There were so many other gardens to explore that I was not disappointed about the locked gate at the entrance to the Japanese Garden. We strolled instead through the Master Gardener Demonstration Garden. This space includes a perennial border, themed herb beds, and a kitchen garden. The winding pathways made of mulch inspired me to create similar paths in my own garden.

Next we walked along a trail that meandered past the Redbud Garden, which was established in 2011, and the Dr. Bill Roston Native Butterfly House. The Butterfly House opens in May. I have always wanted to go into such a place! I will be visiting this enclosed structure, where a variety of native butterflies move through their life cycles before being released in September. The path then wound through individual gardens housing lilies, irises, roses, peonies, and wildflowers. The plants are just pushing up through the ground. It will be interesting to return several times this year to see how the gardens change with the seasons. I am especially intrigued by the ornamental grasses garden, as I want to include a variety of grasses in my backyard sanctuary.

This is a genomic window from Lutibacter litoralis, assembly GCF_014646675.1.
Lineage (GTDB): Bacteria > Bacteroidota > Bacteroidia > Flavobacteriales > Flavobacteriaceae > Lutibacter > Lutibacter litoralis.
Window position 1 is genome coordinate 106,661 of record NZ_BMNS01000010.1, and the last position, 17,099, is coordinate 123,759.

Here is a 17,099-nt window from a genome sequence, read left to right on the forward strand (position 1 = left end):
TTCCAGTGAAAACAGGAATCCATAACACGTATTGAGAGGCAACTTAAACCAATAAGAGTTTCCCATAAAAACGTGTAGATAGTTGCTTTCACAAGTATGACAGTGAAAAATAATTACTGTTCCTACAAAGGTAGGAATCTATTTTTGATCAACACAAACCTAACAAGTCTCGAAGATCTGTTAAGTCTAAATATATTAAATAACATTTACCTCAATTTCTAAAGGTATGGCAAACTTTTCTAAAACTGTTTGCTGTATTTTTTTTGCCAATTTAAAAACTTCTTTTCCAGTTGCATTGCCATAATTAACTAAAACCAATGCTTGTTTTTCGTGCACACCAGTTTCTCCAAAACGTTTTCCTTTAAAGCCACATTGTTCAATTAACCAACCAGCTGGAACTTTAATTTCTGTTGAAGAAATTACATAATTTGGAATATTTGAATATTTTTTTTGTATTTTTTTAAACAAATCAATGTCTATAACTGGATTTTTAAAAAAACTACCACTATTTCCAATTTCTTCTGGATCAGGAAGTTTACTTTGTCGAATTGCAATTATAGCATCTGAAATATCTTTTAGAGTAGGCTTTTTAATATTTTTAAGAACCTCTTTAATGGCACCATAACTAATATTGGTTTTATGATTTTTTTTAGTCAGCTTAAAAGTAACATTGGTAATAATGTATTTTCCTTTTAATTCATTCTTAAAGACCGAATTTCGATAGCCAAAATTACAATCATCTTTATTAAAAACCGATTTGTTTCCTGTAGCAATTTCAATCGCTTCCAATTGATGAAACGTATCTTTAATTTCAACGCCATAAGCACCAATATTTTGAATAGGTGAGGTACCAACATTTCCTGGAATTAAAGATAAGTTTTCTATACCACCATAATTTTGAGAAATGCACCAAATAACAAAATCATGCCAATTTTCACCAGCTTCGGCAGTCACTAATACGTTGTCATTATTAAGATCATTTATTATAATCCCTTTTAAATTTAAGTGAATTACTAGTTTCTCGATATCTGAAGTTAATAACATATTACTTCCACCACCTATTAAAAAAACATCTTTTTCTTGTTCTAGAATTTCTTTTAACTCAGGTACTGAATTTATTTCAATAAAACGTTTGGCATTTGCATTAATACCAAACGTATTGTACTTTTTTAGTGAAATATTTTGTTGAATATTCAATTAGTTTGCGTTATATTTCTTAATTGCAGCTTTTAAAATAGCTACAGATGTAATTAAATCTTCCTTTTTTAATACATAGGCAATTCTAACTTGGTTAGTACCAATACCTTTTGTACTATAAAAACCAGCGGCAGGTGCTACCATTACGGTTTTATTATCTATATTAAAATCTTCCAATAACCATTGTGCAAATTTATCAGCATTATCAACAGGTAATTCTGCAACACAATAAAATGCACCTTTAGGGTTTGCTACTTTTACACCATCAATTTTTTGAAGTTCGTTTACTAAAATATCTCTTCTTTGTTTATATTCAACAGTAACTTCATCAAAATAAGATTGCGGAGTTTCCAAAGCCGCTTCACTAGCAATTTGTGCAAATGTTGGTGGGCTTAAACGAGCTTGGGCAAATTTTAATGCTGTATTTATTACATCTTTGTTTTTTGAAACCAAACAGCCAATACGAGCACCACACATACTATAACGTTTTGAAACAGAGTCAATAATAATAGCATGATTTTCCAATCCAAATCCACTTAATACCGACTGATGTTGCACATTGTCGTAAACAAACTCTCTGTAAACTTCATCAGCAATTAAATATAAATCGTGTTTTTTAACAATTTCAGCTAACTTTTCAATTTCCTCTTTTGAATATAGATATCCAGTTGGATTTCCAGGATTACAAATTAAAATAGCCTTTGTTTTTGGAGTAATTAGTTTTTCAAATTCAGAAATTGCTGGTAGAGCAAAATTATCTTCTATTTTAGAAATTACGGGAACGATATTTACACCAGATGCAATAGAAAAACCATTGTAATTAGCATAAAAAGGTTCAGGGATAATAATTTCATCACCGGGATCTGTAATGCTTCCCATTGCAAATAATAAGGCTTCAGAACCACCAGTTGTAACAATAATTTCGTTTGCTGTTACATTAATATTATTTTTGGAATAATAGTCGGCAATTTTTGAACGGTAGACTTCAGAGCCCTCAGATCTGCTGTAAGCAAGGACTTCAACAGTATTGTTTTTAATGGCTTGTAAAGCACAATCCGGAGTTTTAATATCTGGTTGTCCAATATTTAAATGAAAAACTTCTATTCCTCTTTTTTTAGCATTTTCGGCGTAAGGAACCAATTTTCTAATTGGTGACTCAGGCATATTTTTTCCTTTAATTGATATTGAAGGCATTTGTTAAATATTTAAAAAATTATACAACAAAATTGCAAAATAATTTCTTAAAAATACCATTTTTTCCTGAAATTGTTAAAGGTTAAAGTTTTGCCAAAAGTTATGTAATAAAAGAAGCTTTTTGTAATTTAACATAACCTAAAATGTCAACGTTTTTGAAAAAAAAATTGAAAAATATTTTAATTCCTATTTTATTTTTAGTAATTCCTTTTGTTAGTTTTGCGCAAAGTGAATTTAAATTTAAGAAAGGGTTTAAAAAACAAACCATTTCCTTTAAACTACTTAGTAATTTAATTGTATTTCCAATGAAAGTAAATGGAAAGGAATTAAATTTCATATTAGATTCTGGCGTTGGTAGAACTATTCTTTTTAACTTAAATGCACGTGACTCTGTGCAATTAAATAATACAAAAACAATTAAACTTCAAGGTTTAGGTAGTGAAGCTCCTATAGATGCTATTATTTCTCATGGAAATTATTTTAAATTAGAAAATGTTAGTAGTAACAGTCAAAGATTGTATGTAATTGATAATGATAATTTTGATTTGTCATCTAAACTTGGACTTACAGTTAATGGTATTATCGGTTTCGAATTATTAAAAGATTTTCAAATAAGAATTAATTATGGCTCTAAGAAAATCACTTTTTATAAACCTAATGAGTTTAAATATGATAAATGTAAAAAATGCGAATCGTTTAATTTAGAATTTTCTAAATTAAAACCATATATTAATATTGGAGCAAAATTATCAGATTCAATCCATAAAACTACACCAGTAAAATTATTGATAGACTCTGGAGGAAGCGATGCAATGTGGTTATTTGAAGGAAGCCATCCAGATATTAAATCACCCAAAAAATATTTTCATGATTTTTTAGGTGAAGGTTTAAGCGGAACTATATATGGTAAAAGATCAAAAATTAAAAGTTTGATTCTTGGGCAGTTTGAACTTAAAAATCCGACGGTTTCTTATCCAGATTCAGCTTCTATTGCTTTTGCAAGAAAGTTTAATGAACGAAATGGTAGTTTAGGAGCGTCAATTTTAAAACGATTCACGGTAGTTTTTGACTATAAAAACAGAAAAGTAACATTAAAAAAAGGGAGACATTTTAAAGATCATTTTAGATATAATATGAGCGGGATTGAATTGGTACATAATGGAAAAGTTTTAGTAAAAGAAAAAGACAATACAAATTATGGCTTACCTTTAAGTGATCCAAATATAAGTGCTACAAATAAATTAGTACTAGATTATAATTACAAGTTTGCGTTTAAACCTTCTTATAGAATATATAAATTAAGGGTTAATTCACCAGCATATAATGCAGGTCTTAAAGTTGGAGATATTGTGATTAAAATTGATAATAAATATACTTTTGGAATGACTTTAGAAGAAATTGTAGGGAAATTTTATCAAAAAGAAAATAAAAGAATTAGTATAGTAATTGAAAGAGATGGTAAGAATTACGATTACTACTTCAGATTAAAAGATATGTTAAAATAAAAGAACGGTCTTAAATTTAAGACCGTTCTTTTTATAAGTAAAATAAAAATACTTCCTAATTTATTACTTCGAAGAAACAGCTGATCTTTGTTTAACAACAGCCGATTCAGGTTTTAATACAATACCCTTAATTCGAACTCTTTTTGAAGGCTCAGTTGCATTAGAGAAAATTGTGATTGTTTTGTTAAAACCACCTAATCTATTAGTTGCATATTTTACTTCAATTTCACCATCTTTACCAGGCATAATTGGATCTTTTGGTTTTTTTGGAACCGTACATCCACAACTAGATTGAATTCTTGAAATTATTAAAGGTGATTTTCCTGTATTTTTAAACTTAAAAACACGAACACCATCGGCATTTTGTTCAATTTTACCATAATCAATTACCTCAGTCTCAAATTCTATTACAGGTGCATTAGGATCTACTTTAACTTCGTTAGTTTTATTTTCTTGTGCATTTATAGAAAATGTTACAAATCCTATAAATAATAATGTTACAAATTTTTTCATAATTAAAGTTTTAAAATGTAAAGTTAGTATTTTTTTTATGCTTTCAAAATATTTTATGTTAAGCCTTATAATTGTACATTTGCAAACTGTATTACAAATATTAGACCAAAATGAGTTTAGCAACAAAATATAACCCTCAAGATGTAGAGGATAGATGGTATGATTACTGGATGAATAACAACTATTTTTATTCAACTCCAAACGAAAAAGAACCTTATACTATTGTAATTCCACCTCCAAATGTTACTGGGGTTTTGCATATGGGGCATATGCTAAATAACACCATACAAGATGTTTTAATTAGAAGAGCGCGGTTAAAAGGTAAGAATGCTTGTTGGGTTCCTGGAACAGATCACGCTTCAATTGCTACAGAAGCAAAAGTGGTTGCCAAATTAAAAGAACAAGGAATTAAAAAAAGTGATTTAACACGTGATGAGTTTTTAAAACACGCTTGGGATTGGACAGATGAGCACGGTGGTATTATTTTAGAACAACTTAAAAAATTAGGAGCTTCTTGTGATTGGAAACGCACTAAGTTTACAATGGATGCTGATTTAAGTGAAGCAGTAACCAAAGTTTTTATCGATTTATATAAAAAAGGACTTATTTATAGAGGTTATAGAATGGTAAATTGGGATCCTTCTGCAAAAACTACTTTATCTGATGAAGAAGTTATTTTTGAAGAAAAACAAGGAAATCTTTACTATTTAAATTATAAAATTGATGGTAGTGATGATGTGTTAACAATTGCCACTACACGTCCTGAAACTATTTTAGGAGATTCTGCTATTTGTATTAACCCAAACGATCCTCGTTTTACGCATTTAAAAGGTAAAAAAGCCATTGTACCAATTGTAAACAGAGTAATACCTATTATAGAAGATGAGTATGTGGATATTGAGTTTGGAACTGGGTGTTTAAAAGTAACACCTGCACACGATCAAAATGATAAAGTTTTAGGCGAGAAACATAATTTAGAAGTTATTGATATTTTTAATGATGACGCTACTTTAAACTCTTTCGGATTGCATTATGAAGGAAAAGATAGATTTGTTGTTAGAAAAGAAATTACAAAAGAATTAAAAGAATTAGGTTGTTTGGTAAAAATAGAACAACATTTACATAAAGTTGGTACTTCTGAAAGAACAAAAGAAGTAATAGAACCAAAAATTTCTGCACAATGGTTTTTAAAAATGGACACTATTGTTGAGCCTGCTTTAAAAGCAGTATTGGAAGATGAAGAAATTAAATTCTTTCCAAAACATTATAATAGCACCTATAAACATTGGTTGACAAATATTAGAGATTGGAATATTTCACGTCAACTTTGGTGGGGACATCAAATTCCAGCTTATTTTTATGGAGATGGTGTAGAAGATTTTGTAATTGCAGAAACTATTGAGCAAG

The path joined the walking trail that surrounds the lake. We found a bench near the water to rest on and watched the Canadian Geese float by. The water was like glass, disturbed only by the passing geese. It was such a peaceful and beautiful spot to be still in and enjoy nature. There are many other gardens to explore that we saved for another visit. I want to check out the White Garden, the Hosta Garden and the English and Summer Gardens. A new sensory garden is being developed that sounds promising as well, and of course, I can’t wait to stroll through the Japanese Garden which covers 7.5 acres.